The irony of Charlie's modest list of ''greatest hits'' is that as a reflection of the life he's lived, it doesn't tell the complete story. You get no taste of Charlie the diaper-shilling sellout, Charlie the grifter-drifter junkie. Like any greatest-hits collection, it ignores all the crappy tunes you know, the vast majority of an artist's catalog. But what's interesting is how, in the end, the real Charlie Pace becomes the mythic Charlie Pace of his list. Optimistic. Courageous. Heroic. Ready to sacrifice himself for his family, his community, for total strangers. Ready to take the leap of faith that could end his life. You have to wonder if the Island has something to do with it. Here is this magical place that heals and enhances the body. Might it also amplify a person's character or, more specifically, amplify his self-image? If so, then Charlie's list may have saved the day for the castaways, for it visualized a man capable of actually saving the day. Then again, if this idea is valid, what does it say about Jack, Charlie's mirror twin in this episode? Here's a man who tries so hard to be great, who tries so hard to be the hero-leader, yet the undercurrent of doubt, resentment, and anger is always there, ready to ruin his best intentions. Or maybe his worst: For all his bluster about wanting to be a leader, the truth is that's his wounded child talking, desperate to prove his worth to Daddy. Last season, Jack's sneaky save-the-day plan went up in smoke thanks to Michael's betrayal. This time, one wonders if his own bad self will do him and the castaways in. Physician, heal thyself stat!
But that's next week. This week, there was only triumph. Desmond tried to talk Charlie out of it, even offered to trade places with him just like the Charles Darnay-Sydney Carton sacrificial swap in Charles Dickens' Tale of Two Cities, which was also the title given to the first episode of this season, a title that, finally, here at the end, really begins to make sense. As Charlie dove into the water and toward his destiny, the famous final lines of the novel came to mind: ''It is a far, far better thing that I do, than I have ever done; it is a far, far better rest that I go to, than I have ever known.'' We watched him as he swam down to the Looking Glass a stunningly realized, Emmy-worthy triumph of F/X that evoked James Cameron's movie The Abyss. And just when it seemed Charlie was going to run out of air (here's my grandmother, clutching her pounding heart), the former junior swimming champ made it to the moon pool of the hulking deep-sea station and discovered air! The place wasn't flooded, after all. (That Ben such a liar.) But it was staffed with cute girls in jumpsuits with big guns, and as the episode came to a close, they had their weapons trained on Charlie's head, and suddenly we remembered: Desmond's prophecy is still very much in effect.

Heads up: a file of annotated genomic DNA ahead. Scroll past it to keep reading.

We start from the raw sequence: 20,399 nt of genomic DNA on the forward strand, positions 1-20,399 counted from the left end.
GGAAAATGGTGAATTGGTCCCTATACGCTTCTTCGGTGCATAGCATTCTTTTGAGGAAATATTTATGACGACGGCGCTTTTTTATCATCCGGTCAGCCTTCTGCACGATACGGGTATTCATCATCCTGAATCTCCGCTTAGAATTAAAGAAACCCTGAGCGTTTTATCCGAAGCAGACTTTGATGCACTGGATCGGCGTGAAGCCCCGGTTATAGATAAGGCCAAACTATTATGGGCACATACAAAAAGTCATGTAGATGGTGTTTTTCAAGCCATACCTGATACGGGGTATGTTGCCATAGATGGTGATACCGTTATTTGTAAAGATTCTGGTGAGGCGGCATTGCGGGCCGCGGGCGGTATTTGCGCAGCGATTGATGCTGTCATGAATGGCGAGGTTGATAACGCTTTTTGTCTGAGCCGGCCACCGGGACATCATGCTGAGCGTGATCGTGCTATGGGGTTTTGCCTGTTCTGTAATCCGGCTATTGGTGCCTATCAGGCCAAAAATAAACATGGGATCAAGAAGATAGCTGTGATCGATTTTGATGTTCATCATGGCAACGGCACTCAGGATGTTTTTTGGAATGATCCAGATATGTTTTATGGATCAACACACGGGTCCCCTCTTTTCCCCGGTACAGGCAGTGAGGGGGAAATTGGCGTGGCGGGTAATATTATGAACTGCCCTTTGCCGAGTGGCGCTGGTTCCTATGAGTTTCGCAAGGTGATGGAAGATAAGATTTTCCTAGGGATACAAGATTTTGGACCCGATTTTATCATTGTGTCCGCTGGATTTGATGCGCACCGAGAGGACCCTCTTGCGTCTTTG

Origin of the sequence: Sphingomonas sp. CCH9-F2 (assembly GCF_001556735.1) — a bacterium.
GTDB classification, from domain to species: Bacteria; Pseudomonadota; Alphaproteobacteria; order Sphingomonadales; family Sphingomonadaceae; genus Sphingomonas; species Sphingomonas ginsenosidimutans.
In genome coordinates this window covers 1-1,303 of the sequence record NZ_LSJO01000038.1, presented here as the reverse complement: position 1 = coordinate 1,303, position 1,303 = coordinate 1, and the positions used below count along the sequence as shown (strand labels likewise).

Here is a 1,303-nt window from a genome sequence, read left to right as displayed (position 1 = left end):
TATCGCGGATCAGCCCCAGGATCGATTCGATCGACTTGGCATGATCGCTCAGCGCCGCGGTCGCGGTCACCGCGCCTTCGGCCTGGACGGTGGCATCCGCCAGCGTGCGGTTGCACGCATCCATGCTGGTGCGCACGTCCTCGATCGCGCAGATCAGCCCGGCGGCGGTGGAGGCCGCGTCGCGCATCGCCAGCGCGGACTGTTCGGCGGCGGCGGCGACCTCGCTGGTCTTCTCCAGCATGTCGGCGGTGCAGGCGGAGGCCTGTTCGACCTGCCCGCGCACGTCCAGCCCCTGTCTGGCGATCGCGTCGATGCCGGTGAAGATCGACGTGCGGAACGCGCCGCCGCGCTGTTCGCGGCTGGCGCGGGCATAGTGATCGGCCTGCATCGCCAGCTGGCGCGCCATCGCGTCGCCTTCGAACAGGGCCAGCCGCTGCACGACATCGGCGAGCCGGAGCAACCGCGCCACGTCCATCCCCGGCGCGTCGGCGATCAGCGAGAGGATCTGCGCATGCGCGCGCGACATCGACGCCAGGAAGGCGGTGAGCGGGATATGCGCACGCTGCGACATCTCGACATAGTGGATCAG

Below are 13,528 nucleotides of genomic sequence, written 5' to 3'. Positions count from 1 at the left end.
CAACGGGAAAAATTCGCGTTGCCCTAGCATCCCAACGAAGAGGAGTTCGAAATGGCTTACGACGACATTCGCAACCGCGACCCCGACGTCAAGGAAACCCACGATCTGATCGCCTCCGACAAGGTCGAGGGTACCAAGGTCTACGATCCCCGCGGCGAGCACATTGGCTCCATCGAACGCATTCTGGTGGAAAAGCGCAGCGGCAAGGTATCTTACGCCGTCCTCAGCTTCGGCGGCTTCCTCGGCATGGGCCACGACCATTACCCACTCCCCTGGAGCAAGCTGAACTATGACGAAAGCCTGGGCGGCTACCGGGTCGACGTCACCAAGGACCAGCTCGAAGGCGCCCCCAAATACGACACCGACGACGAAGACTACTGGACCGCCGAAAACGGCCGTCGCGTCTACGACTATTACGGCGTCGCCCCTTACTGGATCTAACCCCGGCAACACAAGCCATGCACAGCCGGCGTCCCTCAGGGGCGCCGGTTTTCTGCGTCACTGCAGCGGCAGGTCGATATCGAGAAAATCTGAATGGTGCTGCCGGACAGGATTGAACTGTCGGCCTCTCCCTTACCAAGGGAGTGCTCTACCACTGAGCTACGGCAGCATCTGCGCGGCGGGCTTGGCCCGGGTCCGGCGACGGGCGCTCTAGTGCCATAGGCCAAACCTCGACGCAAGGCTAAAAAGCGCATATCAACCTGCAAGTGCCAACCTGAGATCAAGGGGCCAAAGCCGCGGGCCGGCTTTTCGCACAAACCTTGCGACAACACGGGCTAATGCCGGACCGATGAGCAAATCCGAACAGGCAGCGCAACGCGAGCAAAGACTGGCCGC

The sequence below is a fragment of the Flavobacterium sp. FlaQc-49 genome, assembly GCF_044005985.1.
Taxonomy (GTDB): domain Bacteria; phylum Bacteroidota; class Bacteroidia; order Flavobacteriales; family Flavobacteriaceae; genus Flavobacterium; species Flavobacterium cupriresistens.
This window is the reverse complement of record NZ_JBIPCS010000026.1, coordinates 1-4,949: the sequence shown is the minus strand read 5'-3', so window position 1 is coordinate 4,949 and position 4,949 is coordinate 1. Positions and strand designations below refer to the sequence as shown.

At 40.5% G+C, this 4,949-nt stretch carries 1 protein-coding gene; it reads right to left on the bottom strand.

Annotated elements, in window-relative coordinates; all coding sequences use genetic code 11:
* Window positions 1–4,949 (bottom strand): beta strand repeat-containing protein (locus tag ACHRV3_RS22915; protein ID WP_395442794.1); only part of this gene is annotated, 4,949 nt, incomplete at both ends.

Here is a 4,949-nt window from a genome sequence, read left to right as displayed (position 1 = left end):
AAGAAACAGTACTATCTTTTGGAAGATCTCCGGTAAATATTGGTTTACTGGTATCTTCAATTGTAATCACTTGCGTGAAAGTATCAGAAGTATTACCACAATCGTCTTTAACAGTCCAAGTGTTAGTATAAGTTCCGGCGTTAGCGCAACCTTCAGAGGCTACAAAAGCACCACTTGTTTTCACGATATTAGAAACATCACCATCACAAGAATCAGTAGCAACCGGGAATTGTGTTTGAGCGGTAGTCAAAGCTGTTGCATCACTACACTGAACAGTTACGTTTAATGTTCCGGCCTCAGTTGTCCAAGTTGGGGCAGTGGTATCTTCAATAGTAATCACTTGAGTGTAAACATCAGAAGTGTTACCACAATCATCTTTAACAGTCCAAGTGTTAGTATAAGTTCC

Take It or Leave It
Connections and observations that may have something to do with something or nothing to do with anything:
''The looking-glass self'' A psychological concept that states that we craft our identity based on how we are seen and deemed useful by society. The Jack and Charlie arcs in this episode in particular resonated with this idea.
The Moon Pool, by Abraham Merritt A 1919 ''lost world'' novel, filled with Lost resonance. A mysterious island in the South Pacific. A morally ambiguous monster. A scientist-skeptic hero. A duplicitous Russian villain. A battle royal between good and evil. Check out this synopsis.
Jacob's Room, by Virginia Woolf Why didn't we get this reference last week when Ben took Locke to the haunted house in the jungle to meet the literally elusive godfather of the Others? This book merits serious investigation in regard to the mystery of Jacob and, more to the point, Locke's experience of the mystery of Jacob. I'm wondering if Lost was nodding toward this book last night when Charlie mentioned the Night and Day Cafe in Manchester. Now, there is a real Night and Day Cafe in Manchester. But Night and Day also happens to be the book Woolf wrote right before Jacob's Room. Read this take on the latter novel's plot, then consider again Locke's experience of Jacob's room. Illuminating.
The Return of the Jedi Here's more fodder for all of you who see Lost as a latter-day Star Wars: Luke and the gang going down to the moon of Endor to deactivate the shield protecting the second Death Star = Charlie going down to the underwater Looking Glass to deactivate the jamming device keeping the Island hidden from the world. C'mon now! Are you with me?
NEXT PAGE: Four questions to ponder until next week